However, the attempt to displace lost body parts with prosthesis has a long tradition.
Historians believe that humans started ousting amputated extremities through self-made body parts as early as 2000 before Christ. The Egyptians made legs out of hollowed tree trunks and ancient Roman images show soldiers with artificial hands made of metal. These prostheses were purely cosmetically, they could not move actively.
The most popular prosthesis of the Middle Ages is the so called Iron Hand of knight Götz von Berlichingen. It was constructed in 1504 by an armourer and a real sensation at that time. It looked like an iron glove and was tightened to the stump of the forearm with leather straps. With the help of gearwheels the fingers could be revolved and fixed at a certain position, so that the knight could hold his sword and continue to carry out his profession.
Until the 19th century nothing happened in the development of prosthetic arms. In 1812 the Berlin dentist and surgical technician Peter Baliff had a new idea: he wanted to use the remaining power of the amputated arm to move the prosthesis. Therefore, he tightened tackles round elbow and shoulder, which carried out the movement. By stretching of the elbow the thumb could also be stretched and with a certain movement of the shoulder the other fingers were stretched. For the user of the prosthesis this meant that he had to crick himself to move his artificial hand.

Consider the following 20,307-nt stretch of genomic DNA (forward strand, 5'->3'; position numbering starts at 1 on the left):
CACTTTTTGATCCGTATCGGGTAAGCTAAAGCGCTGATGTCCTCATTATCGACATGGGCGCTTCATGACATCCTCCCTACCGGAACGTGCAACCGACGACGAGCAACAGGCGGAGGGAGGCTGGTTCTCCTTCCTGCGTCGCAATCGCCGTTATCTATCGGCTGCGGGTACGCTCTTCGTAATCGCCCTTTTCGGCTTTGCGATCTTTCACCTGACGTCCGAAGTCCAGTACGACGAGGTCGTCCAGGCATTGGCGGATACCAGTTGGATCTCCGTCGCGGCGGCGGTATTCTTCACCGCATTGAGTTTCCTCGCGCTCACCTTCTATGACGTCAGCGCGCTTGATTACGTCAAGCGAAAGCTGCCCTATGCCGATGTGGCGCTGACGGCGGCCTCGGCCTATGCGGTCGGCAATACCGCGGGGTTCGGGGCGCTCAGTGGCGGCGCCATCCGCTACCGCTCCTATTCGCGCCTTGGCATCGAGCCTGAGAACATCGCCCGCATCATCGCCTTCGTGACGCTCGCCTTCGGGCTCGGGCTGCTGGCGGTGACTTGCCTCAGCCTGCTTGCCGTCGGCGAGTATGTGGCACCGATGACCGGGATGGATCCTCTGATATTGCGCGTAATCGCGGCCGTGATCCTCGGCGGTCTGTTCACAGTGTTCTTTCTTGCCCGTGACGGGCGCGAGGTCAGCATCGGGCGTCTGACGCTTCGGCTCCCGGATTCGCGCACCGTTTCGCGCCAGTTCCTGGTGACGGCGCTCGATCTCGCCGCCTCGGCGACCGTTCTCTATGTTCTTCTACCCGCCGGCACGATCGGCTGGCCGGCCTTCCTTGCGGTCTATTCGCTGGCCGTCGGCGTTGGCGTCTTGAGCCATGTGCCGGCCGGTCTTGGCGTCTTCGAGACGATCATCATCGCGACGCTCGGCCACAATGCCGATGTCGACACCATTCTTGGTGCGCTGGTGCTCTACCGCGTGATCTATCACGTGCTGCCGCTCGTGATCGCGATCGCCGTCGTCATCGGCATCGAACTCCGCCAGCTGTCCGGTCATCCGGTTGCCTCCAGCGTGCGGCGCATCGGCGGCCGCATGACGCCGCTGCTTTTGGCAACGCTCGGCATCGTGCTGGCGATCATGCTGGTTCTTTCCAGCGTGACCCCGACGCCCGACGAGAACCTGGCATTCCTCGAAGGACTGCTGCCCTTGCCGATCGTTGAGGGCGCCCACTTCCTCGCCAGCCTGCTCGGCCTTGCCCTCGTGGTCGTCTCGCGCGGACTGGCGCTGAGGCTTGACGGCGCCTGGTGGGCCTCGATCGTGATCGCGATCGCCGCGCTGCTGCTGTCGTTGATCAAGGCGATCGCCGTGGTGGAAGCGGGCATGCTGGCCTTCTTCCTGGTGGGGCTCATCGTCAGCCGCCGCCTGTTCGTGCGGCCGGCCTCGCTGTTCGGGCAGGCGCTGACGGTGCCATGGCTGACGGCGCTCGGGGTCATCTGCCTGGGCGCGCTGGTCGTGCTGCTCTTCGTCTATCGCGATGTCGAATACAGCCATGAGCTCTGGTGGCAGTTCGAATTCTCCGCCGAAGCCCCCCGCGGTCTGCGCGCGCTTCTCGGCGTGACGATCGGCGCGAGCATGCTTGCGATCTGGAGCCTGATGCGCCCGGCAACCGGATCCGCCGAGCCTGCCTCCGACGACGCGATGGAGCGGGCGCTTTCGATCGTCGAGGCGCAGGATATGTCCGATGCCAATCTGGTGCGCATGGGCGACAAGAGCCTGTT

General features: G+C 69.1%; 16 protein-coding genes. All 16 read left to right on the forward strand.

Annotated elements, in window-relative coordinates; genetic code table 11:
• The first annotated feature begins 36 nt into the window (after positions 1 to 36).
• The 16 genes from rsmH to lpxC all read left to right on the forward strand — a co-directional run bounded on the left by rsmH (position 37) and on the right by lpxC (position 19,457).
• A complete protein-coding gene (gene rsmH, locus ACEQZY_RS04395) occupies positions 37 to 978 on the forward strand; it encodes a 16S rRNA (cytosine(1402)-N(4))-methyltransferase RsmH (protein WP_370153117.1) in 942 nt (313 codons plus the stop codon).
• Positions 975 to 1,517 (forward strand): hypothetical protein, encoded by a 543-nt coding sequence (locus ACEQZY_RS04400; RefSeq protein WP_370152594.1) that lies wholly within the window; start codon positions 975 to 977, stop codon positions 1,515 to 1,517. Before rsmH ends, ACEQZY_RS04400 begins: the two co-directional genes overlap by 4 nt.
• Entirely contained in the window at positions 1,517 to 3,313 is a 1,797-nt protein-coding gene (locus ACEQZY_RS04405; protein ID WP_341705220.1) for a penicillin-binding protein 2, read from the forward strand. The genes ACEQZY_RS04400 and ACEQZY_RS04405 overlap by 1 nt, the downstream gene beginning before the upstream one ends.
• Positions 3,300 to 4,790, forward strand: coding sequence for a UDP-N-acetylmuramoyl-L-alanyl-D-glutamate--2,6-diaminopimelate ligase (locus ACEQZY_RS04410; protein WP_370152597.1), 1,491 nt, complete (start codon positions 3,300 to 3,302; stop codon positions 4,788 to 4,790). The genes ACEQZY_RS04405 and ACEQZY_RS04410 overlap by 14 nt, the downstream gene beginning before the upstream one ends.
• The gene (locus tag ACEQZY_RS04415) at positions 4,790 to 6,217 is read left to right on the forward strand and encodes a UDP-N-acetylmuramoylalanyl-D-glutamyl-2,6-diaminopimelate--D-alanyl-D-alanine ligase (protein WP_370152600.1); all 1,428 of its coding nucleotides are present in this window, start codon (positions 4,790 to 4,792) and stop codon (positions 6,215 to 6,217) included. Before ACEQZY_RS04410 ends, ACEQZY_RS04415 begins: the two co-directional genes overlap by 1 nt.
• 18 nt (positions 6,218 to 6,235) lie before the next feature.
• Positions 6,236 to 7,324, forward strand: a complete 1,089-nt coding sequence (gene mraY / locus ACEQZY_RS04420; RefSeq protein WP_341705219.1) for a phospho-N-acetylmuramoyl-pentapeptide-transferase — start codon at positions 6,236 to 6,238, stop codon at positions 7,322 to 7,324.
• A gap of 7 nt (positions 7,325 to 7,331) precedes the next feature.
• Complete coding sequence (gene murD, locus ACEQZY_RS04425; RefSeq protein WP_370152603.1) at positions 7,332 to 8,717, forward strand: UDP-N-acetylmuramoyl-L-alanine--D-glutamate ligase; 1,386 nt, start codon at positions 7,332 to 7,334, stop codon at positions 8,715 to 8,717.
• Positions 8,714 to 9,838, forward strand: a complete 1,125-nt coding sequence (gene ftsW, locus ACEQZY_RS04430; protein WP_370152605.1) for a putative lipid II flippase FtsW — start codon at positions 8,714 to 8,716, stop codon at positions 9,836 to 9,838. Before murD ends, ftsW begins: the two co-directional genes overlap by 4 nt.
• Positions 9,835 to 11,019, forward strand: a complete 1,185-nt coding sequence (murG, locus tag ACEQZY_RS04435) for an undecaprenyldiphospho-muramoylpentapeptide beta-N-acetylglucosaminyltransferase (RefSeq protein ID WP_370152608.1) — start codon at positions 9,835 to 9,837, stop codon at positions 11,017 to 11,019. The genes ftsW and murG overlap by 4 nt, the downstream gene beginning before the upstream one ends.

The First World War and the many soldiers who had lost arms or legs gave new impetus to the development of prosthetic arms. In 1916 surgeon Dr. Ferdinand Sauerbruch revolutionised arm prosthetics with the construction of the Sauerbruch-Hand. This hand could be moved by stretching the upper arm. Unfortunately the grip of the hand was rather weak.
After the Second World War electric motors were used to move the fingers. Since the late 1960s myoelectric systems have prevailed. Electrodes on the skin measure electric impulses produced by the stretched arm muscle. These impulses are transferred to the motor which moves the fingers. Compared to a natural hand the functions of such prosthetic arms are limited. A lot of exercise is necessary to handle them and even then they allow only a few simple movements. Moreover their heave weight often leads to strong pain in the upper arm. For many people their prosthetic arm is more a burden than a help and about one third is not using it at all.
A possible alternative could be the newly developed Fluidhand, created by scientists at Karlsruhe research centre. This artificial hand has cushions on its wrists. When air is pumped into the cushions the fingers move. The special advantage of the Fluidhand is its light weight and its flexibility.
However the basic problem is still the same as it used to be 500 years ago: artificial hands are numb and insensitive to pressure. Researchers from Switzerland and the USA want to change that. They are working on a sensitive prosthetic arm controlled by the brain. It will probably take some more years until such a feeling artificial hand is available to patients.